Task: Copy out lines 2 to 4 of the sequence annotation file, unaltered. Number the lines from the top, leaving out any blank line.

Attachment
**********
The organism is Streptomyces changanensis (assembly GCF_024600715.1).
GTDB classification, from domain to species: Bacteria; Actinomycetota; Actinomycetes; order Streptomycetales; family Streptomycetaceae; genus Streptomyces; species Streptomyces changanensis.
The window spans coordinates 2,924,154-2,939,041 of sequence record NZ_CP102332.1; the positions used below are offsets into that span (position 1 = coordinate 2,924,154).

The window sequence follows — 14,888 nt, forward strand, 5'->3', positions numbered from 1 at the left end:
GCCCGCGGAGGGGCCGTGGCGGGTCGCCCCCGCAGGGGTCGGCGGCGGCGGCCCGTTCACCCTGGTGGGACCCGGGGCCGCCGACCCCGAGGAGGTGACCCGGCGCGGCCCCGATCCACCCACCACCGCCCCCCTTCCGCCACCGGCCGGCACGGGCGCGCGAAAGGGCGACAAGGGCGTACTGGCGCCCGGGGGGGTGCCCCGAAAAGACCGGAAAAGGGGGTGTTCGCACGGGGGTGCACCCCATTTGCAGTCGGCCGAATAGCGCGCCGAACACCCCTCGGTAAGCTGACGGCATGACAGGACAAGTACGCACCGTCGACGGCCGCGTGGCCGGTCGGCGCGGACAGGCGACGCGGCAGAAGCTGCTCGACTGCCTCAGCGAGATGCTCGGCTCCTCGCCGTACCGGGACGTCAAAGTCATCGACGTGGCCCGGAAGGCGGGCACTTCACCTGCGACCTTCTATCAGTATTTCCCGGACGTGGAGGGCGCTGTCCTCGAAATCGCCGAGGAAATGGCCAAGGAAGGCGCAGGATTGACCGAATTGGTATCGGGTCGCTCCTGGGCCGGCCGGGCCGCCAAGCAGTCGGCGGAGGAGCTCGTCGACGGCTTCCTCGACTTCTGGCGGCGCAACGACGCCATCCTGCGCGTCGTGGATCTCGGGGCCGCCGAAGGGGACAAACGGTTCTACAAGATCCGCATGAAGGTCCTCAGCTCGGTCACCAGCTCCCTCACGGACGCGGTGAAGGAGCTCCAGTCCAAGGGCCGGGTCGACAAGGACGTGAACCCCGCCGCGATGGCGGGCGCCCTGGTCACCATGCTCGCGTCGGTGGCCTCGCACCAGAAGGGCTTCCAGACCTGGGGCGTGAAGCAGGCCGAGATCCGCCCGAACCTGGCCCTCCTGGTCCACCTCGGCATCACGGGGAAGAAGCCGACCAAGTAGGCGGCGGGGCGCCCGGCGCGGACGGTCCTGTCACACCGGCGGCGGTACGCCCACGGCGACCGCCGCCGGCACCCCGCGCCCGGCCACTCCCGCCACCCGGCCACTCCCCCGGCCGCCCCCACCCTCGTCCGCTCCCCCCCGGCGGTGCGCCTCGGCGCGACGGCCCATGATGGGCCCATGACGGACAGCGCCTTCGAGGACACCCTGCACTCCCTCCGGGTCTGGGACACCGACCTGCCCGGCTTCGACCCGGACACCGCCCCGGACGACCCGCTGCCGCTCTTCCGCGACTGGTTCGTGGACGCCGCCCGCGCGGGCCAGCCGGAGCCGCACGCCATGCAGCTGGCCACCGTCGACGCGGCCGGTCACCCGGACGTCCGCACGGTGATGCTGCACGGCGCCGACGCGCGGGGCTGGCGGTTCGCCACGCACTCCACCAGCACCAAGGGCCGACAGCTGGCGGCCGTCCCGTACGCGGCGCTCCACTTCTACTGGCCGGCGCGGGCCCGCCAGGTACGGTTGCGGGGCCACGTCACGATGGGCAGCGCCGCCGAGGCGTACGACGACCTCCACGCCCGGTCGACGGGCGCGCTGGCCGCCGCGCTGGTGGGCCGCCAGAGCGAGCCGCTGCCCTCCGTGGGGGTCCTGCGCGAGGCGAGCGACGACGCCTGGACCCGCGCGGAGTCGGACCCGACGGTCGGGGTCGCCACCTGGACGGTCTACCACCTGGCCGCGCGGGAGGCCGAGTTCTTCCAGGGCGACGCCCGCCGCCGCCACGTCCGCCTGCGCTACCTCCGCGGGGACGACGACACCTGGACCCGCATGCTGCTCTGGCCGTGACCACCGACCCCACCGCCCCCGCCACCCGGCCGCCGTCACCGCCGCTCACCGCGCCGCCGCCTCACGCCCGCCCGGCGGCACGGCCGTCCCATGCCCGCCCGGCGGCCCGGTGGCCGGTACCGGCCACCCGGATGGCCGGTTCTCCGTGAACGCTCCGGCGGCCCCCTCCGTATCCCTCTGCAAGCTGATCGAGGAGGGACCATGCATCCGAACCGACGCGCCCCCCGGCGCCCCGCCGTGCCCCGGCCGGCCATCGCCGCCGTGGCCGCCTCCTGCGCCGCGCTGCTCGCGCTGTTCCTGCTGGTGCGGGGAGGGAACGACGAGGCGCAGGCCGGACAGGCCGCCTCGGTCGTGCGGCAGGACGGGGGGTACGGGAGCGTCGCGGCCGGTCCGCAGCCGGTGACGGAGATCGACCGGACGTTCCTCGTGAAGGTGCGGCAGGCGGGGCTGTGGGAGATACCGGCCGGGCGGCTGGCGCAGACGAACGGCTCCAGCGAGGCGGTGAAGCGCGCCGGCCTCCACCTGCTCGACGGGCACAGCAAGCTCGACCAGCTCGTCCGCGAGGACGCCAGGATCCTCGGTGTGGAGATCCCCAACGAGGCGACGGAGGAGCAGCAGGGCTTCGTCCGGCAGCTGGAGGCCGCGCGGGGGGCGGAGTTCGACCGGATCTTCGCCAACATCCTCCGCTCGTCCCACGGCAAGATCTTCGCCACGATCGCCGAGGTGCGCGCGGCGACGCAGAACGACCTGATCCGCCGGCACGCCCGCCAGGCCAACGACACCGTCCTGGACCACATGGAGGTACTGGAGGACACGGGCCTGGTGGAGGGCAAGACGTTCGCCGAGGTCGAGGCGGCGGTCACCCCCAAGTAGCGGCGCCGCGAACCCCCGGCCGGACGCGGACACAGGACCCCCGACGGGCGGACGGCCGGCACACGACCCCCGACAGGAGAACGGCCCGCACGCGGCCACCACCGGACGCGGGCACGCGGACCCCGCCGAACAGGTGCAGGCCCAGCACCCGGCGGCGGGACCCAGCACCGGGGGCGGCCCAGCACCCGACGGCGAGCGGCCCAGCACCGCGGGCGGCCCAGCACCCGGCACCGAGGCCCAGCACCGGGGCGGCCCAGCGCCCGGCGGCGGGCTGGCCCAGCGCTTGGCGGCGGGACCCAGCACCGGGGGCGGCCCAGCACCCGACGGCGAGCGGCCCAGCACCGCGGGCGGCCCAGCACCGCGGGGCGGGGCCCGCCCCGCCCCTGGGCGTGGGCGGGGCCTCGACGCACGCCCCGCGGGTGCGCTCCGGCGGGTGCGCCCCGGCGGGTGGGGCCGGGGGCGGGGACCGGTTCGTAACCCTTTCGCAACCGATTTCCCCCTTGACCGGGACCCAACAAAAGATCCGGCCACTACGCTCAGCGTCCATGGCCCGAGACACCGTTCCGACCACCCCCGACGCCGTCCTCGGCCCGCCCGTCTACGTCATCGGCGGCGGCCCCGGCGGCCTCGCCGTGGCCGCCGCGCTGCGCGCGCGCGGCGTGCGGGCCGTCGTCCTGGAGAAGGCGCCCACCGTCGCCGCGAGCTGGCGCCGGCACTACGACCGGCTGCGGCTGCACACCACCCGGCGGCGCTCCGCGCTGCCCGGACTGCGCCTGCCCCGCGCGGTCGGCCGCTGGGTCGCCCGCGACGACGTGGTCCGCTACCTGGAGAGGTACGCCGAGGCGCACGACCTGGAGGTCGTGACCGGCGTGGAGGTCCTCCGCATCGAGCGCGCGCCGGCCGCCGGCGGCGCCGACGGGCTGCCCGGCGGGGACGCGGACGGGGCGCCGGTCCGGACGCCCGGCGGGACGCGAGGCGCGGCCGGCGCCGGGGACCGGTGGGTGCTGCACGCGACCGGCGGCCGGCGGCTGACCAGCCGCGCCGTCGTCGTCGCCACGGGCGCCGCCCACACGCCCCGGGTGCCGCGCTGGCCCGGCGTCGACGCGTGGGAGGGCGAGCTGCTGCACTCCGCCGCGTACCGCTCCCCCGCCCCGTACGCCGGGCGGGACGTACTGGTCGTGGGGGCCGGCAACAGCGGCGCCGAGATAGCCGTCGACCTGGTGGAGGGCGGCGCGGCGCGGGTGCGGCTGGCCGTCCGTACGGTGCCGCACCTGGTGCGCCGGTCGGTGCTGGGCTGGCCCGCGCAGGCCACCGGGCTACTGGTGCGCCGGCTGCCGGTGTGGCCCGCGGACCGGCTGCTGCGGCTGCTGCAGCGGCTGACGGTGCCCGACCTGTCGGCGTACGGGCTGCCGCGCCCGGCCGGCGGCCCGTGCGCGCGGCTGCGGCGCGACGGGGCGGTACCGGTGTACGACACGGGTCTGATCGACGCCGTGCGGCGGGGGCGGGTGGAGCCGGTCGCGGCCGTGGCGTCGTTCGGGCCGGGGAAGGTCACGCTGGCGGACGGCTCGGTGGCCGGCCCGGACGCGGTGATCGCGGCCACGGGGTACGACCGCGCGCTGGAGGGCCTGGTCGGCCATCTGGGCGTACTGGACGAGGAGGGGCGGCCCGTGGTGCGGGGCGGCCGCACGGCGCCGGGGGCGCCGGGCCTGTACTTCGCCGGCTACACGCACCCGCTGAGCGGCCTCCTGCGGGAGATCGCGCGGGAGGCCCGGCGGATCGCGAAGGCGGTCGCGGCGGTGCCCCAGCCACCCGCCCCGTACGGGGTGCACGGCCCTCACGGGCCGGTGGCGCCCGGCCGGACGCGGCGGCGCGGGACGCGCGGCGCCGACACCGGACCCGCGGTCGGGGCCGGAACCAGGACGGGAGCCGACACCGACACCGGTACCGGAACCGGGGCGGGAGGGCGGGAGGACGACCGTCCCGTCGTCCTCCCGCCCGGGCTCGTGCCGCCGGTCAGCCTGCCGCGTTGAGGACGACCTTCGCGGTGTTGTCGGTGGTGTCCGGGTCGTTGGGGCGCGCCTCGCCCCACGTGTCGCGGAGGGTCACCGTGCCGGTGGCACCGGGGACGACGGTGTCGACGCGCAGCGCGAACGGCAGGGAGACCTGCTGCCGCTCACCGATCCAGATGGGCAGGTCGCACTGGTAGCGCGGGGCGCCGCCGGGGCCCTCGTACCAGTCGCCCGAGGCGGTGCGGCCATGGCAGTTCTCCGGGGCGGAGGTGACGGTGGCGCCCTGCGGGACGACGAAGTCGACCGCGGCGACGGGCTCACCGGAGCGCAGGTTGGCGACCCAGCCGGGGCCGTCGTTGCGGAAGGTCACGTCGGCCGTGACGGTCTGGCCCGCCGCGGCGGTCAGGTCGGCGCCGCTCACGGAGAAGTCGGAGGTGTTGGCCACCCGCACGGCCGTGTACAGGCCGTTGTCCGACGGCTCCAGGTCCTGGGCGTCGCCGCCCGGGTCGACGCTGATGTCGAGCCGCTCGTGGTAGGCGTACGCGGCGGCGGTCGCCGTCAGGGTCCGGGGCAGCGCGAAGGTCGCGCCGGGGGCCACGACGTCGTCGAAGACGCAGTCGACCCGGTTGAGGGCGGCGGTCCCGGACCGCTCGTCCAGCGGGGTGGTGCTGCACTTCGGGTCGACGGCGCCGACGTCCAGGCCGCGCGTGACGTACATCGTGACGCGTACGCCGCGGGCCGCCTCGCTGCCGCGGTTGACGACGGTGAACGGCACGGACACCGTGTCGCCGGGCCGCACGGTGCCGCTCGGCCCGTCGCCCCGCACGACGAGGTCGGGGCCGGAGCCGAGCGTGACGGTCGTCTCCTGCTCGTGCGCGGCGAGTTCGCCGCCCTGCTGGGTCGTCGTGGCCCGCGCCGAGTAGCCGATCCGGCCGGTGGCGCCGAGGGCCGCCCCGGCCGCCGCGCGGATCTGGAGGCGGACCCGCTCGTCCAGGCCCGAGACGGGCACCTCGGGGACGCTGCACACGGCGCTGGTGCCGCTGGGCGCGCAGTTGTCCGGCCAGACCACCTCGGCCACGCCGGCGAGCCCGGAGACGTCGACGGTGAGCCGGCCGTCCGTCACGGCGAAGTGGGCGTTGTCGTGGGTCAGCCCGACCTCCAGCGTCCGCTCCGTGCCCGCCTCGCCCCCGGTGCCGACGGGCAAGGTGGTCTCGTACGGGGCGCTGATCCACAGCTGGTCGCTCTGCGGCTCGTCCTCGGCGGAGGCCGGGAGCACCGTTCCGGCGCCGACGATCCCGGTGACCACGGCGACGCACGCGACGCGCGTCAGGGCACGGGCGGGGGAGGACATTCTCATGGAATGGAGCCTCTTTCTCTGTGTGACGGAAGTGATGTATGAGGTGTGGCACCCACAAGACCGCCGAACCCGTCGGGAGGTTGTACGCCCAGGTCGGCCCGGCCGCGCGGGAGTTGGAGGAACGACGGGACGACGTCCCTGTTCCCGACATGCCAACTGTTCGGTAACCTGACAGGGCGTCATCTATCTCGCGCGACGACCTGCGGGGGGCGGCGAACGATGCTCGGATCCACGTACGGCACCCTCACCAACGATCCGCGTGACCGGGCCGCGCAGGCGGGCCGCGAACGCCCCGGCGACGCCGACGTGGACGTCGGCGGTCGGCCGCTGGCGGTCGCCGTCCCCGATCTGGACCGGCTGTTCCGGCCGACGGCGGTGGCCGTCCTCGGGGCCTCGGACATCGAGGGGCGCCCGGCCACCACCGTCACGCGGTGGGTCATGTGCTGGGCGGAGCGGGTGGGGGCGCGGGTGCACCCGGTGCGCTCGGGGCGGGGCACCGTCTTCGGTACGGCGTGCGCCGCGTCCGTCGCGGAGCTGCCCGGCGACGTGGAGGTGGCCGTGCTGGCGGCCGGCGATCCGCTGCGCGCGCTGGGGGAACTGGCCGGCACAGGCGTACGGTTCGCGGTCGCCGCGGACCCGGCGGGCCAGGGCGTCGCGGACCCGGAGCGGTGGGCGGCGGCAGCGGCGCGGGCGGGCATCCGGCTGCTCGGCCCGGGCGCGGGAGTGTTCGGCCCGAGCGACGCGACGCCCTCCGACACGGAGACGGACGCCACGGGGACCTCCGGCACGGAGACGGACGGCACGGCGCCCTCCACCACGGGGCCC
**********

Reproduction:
GTDB classification, from domain to species: Bacteria; Actinomycetota; Actinomycetes; order Streptomycetales; family Streptomycetaceae; genus Streptomyces; species Streptomyces changanensis.
The window spans coordinates 2,924,154-2,939,041 of sequence record NZ_CP102332.1; the positions used below are offsets into that span (position 1 = coordinate 2,924,154).

The window sequence follows — 14,888 nt, forward strand, 5'->3', positions numbered from 1 at the left end: